Totally meant to get this blog done before leaving for Spring holiday, but unfortunately this didn’t get checked off my to-do list. I have a ton to say about my adventures in Eastern Europe, but that will have to wait. In the meantime, the Facebook album I posted today can give you a preview.
I have gotten into hiking here in Ireland. I even broke down and bought a pair of hiking boots! They give me super great grip and are entirely waterproof, which is a must considering that wet socks is a pet peeve of mine.
This year, my Valentine’s Day belongs to the February 14th Hall of Fame. Ali and I set out for Howth. The train out to Howth was completely packed. At first we worried that we had chosen a hotspot for couples, but then we realized that the majority of the population on the train were men dressed in sports fan gear. Turns out there was a huge rugby game between Ireland and France, so Dublin was packed with people from both countries going to the game.
When we got to Howth, the weather was slightly warmer than it was last time we visited. It was just as beautiful as before, and this time we found the actual hiking trails. They ran right alongside the cliff and you could look out into the water and see all of the ships going by. As it got darker, the lighthouse shining along the shore could be seen.
Ali and I shared a sweet Valentine’s day moment as we sat on the rocky hill eating pasta and bean salad with our hands. Ali told me that she hadn’t gotten tired of me yet, which is probably best considering we still had around three months left with each other at that point. We didn’t hike the full extent of the trails, partially because the path is hard to follow and partially because we had gotten a later start, which isn’t ideal when the sun sets around 5:30 pm.
This doesn’t really count as a hike, but I want to include it in this blog anyways– on the Sunday after Valentine’s Day, we went to the farmer’s market. Kelly’s mom was in town, which is why Ali and I had hiked alone the day before. But, they told us they were going to a farmer’s market in Dun Laoghaire (pronounced Done Leery) and invited us to come along. My favourite place to be is a farmer’s market, so of course I was going to go! After church, we hopped on the bus and headed over to the market, which was actually pretty big! They have it every Sunday, and I would love to go again when it is warmer.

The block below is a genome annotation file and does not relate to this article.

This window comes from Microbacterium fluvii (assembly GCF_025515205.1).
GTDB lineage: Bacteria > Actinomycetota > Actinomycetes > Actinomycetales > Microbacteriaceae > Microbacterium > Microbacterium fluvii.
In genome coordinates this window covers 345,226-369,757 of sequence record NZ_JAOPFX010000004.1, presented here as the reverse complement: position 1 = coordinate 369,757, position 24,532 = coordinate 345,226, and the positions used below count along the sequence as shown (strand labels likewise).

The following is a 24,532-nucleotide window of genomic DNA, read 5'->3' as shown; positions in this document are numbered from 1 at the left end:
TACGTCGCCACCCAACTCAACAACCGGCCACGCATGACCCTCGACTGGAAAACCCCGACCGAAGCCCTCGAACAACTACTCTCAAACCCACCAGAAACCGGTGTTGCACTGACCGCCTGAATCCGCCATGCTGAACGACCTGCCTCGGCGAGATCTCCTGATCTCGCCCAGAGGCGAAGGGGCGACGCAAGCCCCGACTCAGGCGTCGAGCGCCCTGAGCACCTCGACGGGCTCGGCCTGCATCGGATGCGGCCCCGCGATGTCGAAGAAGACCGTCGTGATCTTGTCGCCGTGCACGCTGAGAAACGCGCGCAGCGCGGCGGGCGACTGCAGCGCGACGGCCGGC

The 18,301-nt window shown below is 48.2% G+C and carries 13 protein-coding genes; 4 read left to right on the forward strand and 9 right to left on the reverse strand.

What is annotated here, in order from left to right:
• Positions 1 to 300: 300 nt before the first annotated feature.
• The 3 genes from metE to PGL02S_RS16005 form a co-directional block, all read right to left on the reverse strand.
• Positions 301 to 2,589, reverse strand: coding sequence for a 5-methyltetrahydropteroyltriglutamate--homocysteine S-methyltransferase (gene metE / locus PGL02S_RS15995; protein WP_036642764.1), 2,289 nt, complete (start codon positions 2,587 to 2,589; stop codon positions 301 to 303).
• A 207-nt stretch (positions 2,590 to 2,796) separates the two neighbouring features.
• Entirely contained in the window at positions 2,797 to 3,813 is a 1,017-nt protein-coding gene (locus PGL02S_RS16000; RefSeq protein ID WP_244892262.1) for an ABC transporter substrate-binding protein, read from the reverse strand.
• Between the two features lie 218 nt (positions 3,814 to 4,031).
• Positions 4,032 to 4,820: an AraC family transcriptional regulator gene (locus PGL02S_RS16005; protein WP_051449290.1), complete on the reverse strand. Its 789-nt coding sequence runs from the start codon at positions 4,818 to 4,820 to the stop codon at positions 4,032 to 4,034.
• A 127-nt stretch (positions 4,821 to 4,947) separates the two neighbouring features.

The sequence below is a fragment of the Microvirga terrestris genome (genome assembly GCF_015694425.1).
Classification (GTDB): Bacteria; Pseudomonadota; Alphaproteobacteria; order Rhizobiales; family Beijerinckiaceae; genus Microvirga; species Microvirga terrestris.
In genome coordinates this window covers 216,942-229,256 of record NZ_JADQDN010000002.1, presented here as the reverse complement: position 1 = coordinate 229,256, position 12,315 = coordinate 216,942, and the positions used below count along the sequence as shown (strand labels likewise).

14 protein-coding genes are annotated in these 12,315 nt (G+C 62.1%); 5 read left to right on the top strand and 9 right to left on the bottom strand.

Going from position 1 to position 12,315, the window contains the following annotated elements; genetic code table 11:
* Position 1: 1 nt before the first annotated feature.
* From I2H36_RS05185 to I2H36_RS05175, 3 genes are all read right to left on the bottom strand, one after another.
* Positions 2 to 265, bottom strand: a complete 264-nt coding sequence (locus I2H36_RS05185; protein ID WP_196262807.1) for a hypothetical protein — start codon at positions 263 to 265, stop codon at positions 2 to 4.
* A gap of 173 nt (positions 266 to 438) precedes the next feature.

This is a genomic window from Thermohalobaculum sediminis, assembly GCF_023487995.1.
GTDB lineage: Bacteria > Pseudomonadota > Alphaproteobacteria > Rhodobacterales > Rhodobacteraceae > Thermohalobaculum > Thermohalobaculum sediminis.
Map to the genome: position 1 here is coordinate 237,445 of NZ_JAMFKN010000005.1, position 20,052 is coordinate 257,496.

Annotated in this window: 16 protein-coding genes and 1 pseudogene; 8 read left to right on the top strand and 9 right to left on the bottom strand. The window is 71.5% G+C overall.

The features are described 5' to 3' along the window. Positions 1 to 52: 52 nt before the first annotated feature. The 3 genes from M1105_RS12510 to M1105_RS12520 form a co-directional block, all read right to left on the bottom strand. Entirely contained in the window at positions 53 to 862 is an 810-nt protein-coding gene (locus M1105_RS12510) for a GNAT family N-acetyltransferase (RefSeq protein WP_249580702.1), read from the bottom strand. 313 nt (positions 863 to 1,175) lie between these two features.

The last Saturday in March, Ali, Kelly, and I decided to try out somewhere new for hiking. We ended up going out to a place called Greystones. This was a unique hike, as it was along the water. We started out having to climb over huge rocks. I was certainly glad to have my hiking boots here. The rest of the walk was over sand and pebbles. The various little stones were really neat, so I had a pocket full of rocks by the end of the hike. At the end of the beach, we climbed up on a wall of rocks and looked out over the water. A sea lion popped his head up and stared at us. He kept watching us and then would disappear for a while before resurfacing.
The hike back was a bit more challenging since we were going against the wind! But it was all worth it, because at the end we were rewarded with a roadside fish stand. It was undoubtedly a place where the locals go. They only took cash and knew everyone by name. People did double takes when they heard our accents. You could tell the fish was fresh from the taste, and there were even still some scales on it! On the way home, we invented two point systems called “Clutch Points” (for when you do something really awesome) and “Idiot Points” (for when you have a duh moment or do something incredibly embarrassing). We have taken to awarding each other these points, and I have my fair share of Idiot Points. Major idiot points were awarded to me when I printed off my boarding pass for Spring Break on poster sized paper because I haven’t gotten the hang of their printers here. On the bright side, I now have a poster to decorate my white walls with, and a lot of people have gotten a kick out of it 🙂 The great thing about studying abroad is that you learn to laugh at yourself for making stupid mistake or having no idea as to what you are doing.